Flights of fancy


  • Education
  • Sunday, 23 Mar 2003

BY HARIATI AZIZAN

FROM astronomer Galileo to NASA, the global political order and fashion trends, the young speakers impressed the adjudicators with their fertile imagination and creativity. In the preliminary round of the English Speaking Union of Malaysia’s (ESU) Public Speaking Union 2003 (central region) competition recently. 

A stifled imagination is unhealthy for the country, said one finalist in the final round of the competition while another said that an overactive imagination could cause harm too. 

“It is human nature to dream, and history has shown how great inventions have come out of great dreams,” said Calvin Lim, 18, who spoke on the topic “Imagination should know no boundaries.” 

The final round saw eight finalists in a battle of words. It was a long day for the participants with two rounds of prepared speech titled “ All work and no play” and “A healthy mind needs a healthy body”; and an impromptu speech under the general area of “Youth”.  

It was definitely tense, not only because of the stiff competition but also the controversial issues brought up including religion, sex and human cloning.  

However, the students should be commended for their mature approach on sensitive issues. In her speech, Mia-Germain Palencia, 19, pointed out that the pressure to conform is unhealthy and that uniformity imposed on youths will dull young minds. “ Youths have to stand up for their beliefs and dreams,” she urged. 

MAKING A POINT: Finalist Mia impressed the judges with her strong stand on staying true to one's beliefs.

Kenneth Lim, 19, meanwhile impressed the judges with his knowledge of space travel and NASA programmes, which he said could not have been implemented without some very imaginative scientists and astronomers.  

Although a few stretched the link between their speech and the assigned topics a little too much, chief adjudicator Dr Omar Salahuddin found their approach refreshing nevertheless. 

“It’s good that the contestants are handling the topics imaginatively. Ten or more speeches on the same topic will bore judges so it’s important to give the listeners something new.” 

“I don’t want to restrict participants in how they approach and explore the topic. As long as they can draw a logical link between the speech and the topic, they can be as innovative as they want. The adjudicators will not have a problem,” he adds 

This originality of approach is naturally structured into the competition, Dr Omar opines, and he is confident of the finalists’ ability to be imaginative without “losing the plot.” 

Dr Omar, who is also an ESU committee member, was impressed with the high standards of the participants. ”There were a lot of good speakers and it wasn’t easy for the adjudicators to pick out the winners, so all aspects were taken into account for the final selection, from method and stylistics, to the manner of delivery and content.”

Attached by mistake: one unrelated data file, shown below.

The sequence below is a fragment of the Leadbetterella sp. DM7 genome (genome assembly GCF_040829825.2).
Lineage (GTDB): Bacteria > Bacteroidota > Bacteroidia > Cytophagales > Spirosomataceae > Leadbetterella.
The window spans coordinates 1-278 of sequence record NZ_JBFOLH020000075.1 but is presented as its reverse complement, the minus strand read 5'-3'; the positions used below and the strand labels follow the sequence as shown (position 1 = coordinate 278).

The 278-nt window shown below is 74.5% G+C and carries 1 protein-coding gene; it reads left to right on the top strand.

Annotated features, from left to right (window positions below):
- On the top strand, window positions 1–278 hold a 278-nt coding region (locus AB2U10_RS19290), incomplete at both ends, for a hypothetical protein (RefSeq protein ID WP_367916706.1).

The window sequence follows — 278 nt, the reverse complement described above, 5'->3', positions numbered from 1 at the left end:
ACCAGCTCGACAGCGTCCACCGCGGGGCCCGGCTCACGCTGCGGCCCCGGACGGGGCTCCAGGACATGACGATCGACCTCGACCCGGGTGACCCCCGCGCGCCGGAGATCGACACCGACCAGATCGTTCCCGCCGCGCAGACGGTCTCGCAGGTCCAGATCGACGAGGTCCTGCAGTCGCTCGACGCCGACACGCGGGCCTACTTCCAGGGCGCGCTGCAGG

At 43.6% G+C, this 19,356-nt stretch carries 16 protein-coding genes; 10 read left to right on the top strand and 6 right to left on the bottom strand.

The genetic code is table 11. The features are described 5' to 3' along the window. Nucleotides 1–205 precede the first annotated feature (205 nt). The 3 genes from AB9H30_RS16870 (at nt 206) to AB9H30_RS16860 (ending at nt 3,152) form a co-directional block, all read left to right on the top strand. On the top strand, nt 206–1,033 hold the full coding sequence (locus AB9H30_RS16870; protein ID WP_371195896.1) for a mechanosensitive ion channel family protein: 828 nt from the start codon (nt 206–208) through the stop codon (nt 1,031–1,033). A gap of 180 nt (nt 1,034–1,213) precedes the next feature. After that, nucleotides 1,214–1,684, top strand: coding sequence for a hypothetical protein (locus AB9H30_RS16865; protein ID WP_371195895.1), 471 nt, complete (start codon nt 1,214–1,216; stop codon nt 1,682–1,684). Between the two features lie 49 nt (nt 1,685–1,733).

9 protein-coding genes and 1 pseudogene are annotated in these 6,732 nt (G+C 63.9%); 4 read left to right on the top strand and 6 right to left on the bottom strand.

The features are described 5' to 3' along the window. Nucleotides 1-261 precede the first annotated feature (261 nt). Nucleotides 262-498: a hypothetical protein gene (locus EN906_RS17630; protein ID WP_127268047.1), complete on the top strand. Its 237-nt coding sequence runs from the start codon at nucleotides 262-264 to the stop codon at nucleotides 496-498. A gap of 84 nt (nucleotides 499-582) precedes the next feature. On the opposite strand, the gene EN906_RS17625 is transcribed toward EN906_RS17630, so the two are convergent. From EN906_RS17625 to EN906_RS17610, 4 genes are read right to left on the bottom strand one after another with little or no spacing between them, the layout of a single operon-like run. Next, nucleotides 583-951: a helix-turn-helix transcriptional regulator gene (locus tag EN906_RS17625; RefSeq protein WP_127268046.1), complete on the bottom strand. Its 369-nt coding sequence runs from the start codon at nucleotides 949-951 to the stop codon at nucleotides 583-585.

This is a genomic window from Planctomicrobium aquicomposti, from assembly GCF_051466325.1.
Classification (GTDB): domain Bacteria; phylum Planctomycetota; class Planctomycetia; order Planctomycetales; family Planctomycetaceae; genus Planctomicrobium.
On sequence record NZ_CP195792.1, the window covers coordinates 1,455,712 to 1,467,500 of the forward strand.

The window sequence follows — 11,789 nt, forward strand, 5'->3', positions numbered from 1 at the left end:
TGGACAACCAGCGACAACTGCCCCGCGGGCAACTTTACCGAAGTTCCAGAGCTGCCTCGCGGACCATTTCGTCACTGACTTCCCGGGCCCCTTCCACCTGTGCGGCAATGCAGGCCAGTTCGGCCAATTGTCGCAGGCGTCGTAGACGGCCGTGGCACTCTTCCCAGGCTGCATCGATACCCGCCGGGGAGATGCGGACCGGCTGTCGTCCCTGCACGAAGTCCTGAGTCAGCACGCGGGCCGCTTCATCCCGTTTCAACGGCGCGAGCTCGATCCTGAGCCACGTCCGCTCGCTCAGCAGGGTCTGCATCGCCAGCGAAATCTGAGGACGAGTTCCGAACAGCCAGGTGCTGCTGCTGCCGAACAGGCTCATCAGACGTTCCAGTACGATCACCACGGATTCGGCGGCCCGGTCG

Eight speakers have been selected to compete in the grand finals. The top two winners will represent Malaysia at the international finals in London.  

The five finalists who made it from the central region competition held at KDU College in Petaling Jaya are: Jason Leong, Jean Lee Si Zhen, Mia-Germain Palencia, Kenneth Lim and Calvin Wong.  

The remaining three – who were chosen from the preliminary round for the northern region held earlier in Penang – are Christopher Ng, Vilashini Somiah and Mohd Nasrullah Zulkifli.  

They will compete in the national Grand Finals on March 29 at Hotel Istana, Kuala Lumpur. For the grand finals, the topic is “Youth is wasted on the young.” 

The competition is sponsored by HSBC Malaysia and jointly organised by The Star and ESU, a charity founded in 1918 to help bind English-speaking people in the United States and Commonwealth countries. There are about 50 member countries. The Malaysian chapter was set up in 2002.  

However, for Dr Omar, the big achievement of the competition is the interest it has sparked in public speaking. “The participants showed a real passion for public speaking and were conscious about how being good at public speaking could help them in their future careers.  

“A few who did not make it into the finals approached the adjudicators to ask for pointers and find out their weaknesses. This shows that the contestants were also using it as a benchmark to improve themselves and to become better communicators and public speakers,” he shares. 

The two representatives chosen from the grand finals will attend a champions’ training camp here before departing for London to take part in the International Public Speaking Competition in May. 

As a last reminder, Dr Omar says: “The finalists have been through two gruelling rounds and they know that now it’s down to one single speech. They have to impress the adjudicators while informing them at the same time. The speech must not only be expressive but also carry a message or moral . Good luck to all the finalists!” 

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